|The controversial Year of the Dragon stamp design. Photo: js.people.com.cn|
Stamps marking the Chinese Year of the Dragon that went on sale today have sparked debate online over their "ferocious and intimidating image," with their designer denying that they depict a powerful and confident China.
"Pictures don't transfer real meaning as clearly as language, so misunderstandings happen easily… The dragon is a legendary creature. If it is designed to appear lovely and soft, it will not fit the image of a dragon in most Chinese people's minds," Chen Shaohua, the stamp's designer,
Chen said he chose an image portraying dignity, severity and integrity.
After the China Post unveiled the stamp design last month, many Web users said the dragon's ferocious look went against the dragon's traditional cultural meaning in China, where it is a special beast bringing good fortune and power.
Chen said that his design derives from the pattern on "dragon robes" worn by Chinese emperors in the Qing Dynasty (1644-1911) and also refers to the design and color of the famous Nine Dragons Wall in Beijing's Beihai Park.
"Dragons can drive out evil spirits and avoid disasters, so we need a tough image to express this," Chen added.
Feng Shula, China Post's circulation department manager, lauded the design as a perfect combination of history and modernity, the People's Daily reported.
"The colors on the dragon's body celebrate the coming Chinese lunar new year, which will bring power and confidence to our people," Feng said.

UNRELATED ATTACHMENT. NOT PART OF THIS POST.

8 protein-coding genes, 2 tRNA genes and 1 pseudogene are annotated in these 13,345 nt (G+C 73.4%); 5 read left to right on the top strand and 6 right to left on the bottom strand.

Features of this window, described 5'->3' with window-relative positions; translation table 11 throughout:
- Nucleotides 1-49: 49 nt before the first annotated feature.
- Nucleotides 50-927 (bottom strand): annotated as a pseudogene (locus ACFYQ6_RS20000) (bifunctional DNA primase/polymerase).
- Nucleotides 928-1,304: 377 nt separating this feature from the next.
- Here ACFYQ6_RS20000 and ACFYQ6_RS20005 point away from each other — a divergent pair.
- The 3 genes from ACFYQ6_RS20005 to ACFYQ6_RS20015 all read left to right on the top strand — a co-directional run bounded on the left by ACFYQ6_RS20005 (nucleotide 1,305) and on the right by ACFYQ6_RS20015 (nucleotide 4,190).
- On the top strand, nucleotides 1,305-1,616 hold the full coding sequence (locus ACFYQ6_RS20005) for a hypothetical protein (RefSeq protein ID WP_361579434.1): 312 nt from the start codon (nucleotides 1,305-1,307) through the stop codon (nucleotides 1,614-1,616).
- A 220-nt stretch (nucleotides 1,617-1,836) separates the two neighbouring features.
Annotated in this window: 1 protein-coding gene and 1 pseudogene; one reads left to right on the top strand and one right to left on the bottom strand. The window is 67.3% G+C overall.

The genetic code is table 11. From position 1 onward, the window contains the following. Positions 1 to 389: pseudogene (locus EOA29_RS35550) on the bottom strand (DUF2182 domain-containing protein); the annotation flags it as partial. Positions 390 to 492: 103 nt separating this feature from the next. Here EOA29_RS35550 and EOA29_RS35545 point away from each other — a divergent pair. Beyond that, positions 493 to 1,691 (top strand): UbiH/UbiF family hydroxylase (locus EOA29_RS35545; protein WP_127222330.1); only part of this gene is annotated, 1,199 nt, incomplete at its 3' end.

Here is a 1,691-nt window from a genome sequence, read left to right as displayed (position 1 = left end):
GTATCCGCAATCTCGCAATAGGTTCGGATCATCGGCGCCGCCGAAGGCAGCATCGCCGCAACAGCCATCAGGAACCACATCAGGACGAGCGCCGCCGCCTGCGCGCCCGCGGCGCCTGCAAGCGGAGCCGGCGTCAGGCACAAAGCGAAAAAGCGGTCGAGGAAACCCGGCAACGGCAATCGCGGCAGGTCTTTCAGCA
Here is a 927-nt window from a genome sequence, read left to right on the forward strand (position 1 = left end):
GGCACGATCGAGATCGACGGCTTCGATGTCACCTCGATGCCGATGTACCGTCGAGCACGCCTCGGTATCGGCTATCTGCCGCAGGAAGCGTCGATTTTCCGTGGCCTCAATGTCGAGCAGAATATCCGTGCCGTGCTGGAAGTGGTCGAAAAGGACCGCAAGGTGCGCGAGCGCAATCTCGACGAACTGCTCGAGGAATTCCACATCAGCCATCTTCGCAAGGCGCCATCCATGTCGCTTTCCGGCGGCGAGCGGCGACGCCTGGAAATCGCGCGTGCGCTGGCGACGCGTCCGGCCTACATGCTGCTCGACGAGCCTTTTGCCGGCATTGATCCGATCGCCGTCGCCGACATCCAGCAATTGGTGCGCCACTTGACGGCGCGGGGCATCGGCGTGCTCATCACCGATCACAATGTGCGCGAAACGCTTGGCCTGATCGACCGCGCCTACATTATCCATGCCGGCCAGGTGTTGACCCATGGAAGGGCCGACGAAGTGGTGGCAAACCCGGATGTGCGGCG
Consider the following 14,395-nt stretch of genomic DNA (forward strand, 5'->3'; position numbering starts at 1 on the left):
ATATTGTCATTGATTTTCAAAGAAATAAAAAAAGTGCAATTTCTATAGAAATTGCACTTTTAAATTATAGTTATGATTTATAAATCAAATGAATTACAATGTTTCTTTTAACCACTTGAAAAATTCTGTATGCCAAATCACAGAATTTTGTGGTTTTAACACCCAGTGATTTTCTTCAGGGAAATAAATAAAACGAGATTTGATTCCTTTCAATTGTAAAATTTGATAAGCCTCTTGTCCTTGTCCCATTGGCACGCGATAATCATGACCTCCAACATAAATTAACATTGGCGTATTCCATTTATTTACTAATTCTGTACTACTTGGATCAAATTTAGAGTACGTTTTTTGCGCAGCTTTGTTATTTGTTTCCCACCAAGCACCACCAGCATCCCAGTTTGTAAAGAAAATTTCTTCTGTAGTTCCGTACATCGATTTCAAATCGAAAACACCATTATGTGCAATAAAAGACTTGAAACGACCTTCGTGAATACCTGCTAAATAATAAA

However, some Web users said the dragon looked angry and ambitious.
Zhang Yihe, a renowned Chinese writer, wrote on her Sina Weibo microblog Tuesday that she was almost scared to death when she first saw the design. Her microblog entry soon received more than 5,600 comments.
But some people said they liked the design because it looked alive.
"Dragons should be like this, powerful and vigorous. No one will like a mild and soft dragon," Wu Nan, a Beijing resident, said yesterday.
In an online survey of nearly 26,100 people by ifeng.com, 54.9 percent of respondents believed the design accorded with tradition and 51.9 percent accepted the official explanation that the dragon represents China's confidence, but 27.4 percent of respondents said they disliked the design
because of its ferocity.
Despite the controversy, the stamps have already brought good luck for some sellers on Taobao, a shopping website.
The owner of a Taobao shop, who went under the online name of Yijiashoucang, told the Global Times yesterday that he had received a lot of orders for the stamp.
The new set of 20 stamps is priced at 178 yuan ($27.8) at his store, much higher than the set's face value of 24 yuan.